The Health Trust, which runs the Royal Sussex County Hospital in Brighton, was sentenced after a joint investigation by the Health and Safety Executive (HSE) and Sussex Police identified a history of failing to manage the deadly waterborne bug.
It follows the death of vulnerable cancer patient at the Royal Sussex in November 2011 – eight days after a urine tested positive for the legionella bacteria antigen.
An Inquest into the patient’s death found that she died of natural causes and that by the time of her death, the legionella pneumonia appeared to have been successfully treated. However the inquest found that the infection may have hastened her death.
The court heard that although the Trust was monitoring legionella and water temperatures across its various sites at the time of the death, between October 2010 and November 2011 a total of 114 positive legionella tests and a further 651 records of water temperatures outside the required parameters were not adequately acted upon.
Chloride Dioxide units were fitted at five sites to control the bacteria, but HSE inspectors found they routinely failed to emit the required dosage to work effectively.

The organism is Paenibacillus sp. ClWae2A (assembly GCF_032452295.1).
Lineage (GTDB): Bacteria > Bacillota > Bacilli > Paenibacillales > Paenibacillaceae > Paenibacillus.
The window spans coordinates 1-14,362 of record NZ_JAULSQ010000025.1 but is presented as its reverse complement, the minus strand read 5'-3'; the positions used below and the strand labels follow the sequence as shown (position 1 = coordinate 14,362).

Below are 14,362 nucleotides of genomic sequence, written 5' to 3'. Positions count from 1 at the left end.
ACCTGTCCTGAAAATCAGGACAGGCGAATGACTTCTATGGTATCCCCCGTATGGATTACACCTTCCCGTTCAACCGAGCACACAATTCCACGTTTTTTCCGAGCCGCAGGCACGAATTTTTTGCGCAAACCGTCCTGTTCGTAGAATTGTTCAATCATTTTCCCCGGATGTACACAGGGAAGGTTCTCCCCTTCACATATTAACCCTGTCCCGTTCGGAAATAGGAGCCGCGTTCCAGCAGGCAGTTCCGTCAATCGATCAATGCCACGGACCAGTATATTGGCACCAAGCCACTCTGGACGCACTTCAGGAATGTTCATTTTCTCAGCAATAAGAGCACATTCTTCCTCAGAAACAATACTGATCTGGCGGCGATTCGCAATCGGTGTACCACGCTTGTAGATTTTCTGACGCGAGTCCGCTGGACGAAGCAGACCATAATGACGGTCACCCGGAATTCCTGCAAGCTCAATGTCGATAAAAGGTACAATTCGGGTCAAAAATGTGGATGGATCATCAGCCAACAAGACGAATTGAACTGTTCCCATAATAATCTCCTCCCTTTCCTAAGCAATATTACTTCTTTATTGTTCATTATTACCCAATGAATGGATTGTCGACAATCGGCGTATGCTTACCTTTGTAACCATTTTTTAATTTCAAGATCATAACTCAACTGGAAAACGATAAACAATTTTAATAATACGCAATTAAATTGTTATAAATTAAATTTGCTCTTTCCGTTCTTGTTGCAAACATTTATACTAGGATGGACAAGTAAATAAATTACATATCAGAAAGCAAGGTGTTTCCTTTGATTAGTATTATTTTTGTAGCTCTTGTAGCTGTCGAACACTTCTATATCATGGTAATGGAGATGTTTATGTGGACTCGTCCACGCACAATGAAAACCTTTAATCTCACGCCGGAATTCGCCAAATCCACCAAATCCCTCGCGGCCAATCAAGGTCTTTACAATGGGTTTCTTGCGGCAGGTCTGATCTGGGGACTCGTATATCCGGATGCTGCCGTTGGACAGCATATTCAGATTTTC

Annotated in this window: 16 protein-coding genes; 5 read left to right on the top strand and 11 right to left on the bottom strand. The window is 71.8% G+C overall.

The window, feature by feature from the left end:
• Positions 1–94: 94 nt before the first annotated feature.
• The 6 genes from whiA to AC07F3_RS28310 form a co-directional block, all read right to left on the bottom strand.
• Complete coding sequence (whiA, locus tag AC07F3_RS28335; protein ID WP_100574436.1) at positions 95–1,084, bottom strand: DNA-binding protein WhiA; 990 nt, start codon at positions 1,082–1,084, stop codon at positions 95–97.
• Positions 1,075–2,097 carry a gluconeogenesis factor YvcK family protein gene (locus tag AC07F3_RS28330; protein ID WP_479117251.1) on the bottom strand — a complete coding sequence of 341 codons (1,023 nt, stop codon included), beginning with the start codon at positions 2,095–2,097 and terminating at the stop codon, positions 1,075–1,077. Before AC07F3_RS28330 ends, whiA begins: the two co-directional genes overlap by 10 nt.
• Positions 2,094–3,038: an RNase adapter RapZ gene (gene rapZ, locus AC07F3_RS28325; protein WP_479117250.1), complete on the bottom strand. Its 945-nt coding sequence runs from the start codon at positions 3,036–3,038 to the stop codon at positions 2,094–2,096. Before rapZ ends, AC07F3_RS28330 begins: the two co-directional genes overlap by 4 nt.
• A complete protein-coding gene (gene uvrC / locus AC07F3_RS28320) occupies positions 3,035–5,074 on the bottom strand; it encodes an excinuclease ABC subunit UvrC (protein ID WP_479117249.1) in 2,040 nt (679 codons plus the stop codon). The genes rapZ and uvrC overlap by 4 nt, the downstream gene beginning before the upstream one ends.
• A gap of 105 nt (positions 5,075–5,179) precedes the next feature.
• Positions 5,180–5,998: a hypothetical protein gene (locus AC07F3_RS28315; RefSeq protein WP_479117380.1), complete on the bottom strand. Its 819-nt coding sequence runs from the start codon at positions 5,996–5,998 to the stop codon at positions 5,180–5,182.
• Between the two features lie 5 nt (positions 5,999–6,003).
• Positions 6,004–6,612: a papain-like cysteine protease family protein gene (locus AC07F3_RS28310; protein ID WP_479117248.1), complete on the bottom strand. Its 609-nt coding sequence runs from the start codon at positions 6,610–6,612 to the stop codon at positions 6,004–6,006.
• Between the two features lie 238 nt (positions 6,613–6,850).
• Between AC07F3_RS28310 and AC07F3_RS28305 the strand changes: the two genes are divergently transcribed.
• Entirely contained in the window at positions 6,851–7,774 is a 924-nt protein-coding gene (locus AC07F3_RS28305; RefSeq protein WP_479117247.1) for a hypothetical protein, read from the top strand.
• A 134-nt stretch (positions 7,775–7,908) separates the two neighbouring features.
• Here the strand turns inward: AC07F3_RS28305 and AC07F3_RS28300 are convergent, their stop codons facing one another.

High legionella readings were detected in the Lawson Unit, Barry Building, Tower Block, Sussex Eye Hospital and Outpatients department.
Inspectors also found that water in the Jubilee building at the Royal Sussex often failed to reach the 60 degree Celsius temperature needed to kill off legionella, which was another control system the Trust relied upon.
The court was told that one of the major contributors to the serious control failures was the fact that staff did not have sufficient instruction, training and supervision to be able to make informed decisions and take appropriate action.
The intervention of HSE and Sussex Police in the aftermath of the patient’s death resulted in a new management system to effectively control legionella.
Brighton and Sussex University Hospitals NHS Foundation Trust was fined £50,000 with costs of £38,705.60 after pleading guilty to breaching Section 3(1) of the Health and Safety at Work etc. Act 1974.